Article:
In the Midst of the Mist
“Do you want me to go?”
“No,” he said. “That would hurt too much.”
“Then,” I hesitated unintentionally, “you want me to stay?”
“No, that would hurt you too much.”
I stared for a long moment at my plate, stabbing my sausage repeatedly with the fork. It was still dark, but the glow from the streetlights poured into the bared window from the alley. The earliest birds chirped ferociously in the yard, nipping periodically at the sweetness hanging from the apple tree.
“I wish you would make a decision,” I half whispered, trying to choke down the anger and stifle the tears.
“It’s not really my decision to make,” he countered. “You know where I stand.”
I hated when he stated the obvious so matter-of-factly like that. It made me feel stupid and weak. I looked up from the plate to find his eyes staring intently at me. Hot shame burned my stomach, and I quickly rose from the table.
“Are you leaving?” he questioned.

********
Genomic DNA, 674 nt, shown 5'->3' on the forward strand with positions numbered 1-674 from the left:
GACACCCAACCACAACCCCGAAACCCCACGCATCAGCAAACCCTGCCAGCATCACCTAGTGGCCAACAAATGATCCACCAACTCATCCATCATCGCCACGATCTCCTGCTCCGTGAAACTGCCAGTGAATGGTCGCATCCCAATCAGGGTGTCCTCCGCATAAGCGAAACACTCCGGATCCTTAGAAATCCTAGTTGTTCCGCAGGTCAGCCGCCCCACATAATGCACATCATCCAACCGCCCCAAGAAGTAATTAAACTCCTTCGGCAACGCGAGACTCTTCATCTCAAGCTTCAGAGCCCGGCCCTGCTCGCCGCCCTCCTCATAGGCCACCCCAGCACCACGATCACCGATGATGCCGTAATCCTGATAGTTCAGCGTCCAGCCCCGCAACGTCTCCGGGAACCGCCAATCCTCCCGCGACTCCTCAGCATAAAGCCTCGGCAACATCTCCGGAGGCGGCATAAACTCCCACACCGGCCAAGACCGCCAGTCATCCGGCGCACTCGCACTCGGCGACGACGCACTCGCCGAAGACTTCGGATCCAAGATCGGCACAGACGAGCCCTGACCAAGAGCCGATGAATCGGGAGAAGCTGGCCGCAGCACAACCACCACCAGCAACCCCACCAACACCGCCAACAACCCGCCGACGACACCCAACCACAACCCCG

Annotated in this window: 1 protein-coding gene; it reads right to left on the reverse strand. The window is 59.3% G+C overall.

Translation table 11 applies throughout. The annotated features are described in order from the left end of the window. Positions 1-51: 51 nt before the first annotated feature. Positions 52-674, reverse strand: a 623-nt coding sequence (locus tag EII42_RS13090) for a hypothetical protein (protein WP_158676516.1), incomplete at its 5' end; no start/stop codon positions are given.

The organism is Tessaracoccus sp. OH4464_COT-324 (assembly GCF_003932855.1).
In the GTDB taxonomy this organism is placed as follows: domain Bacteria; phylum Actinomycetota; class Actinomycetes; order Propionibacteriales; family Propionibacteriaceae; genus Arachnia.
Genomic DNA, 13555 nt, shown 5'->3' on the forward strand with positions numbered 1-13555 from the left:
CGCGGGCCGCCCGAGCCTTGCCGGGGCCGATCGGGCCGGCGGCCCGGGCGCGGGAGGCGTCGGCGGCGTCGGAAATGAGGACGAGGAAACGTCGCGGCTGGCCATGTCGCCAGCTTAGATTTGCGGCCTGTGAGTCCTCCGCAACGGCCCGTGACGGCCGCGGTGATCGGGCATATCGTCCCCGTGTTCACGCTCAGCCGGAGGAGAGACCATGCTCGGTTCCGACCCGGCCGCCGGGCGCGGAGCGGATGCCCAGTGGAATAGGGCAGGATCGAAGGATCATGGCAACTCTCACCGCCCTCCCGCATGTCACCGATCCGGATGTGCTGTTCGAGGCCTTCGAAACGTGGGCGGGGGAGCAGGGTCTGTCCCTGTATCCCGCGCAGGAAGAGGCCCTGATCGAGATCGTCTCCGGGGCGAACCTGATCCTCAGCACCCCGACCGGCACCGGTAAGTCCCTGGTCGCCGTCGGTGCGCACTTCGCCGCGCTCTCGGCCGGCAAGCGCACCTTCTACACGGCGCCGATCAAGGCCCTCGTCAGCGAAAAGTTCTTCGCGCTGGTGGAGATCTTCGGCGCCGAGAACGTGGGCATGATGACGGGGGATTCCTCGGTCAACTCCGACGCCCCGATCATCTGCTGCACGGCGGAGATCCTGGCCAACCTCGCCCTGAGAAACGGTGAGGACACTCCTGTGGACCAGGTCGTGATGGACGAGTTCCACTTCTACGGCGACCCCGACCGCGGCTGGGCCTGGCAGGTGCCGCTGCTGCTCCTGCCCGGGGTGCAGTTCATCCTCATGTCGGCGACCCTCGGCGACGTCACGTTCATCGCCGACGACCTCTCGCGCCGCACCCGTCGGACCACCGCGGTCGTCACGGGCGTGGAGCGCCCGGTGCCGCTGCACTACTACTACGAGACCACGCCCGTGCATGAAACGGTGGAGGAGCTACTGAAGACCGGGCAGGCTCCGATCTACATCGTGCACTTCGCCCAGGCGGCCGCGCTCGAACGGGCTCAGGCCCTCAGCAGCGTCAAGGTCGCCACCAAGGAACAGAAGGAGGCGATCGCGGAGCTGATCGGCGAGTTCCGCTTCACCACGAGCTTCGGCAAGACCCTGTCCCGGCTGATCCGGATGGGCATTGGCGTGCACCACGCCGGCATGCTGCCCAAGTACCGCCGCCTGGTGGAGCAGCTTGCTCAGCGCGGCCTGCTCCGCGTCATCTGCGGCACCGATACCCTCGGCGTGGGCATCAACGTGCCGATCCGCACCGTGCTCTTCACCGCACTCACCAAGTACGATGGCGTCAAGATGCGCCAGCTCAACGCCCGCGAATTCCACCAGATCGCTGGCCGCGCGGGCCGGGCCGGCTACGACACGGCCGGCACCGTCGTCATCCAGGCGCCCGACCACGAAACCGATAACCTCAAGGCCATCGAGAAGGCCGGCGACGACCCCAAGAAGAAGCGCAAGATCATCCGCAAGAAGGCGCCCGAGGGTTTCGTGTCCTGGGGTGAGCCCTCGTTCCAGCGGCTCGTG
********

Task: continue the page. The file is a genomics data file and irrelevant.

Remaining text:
“I think so.”
“For how long?”
“I’m not sure. I have a lot to consider.” I turned away from him and headed toward the door. My purse, resting on the couch, felt like a weight when I picked it up.
“You will call won’t you?” came from the kitchen.
I rolled my eyes and sighed. Somehow the fact that he didn’t walk me to the door or even rise from the table insulted me.
“I don’t know.” I grabbed the knob and pulled too hard, causing the door to crash into the wall.
“Everything okay?” again, from the kitchen.
“Yeah,” I said, exiting firmly onto the porch and slamming the door. A gentle mist hung on the air, and I paused, basking in the moisture. The incessant chirping from behind the house aggravated my calm, so I headed slowly down the steps onto the sidewalk. I looked back, hoping to see him in the window looking longingly at my departing frame, but he wasn’t. And that strengthened my resolve.
I marched more confidently than ever toward my car. This is really it. I can stay away.
I unlocked the door and looked around for safety. She was standing across the street in the mist looking at me. I knew that she knew what she didn’t want to know. And I knew that it was really over. I got into the car and inserted the key. I cried as I drove away from what was hers.
I very much enjoyed your descriptive imagery.
Thanks so much for the comment!
Wonderfully written! I loved this simple, poignant pocket of a story.
Thank you! To me, these are the best stories (not a lot of fussing around with extraneous details–in and out is what I say.) 🙂
You’re a fabulous writer. I really enjoyed this.
Thank you very much! 🙂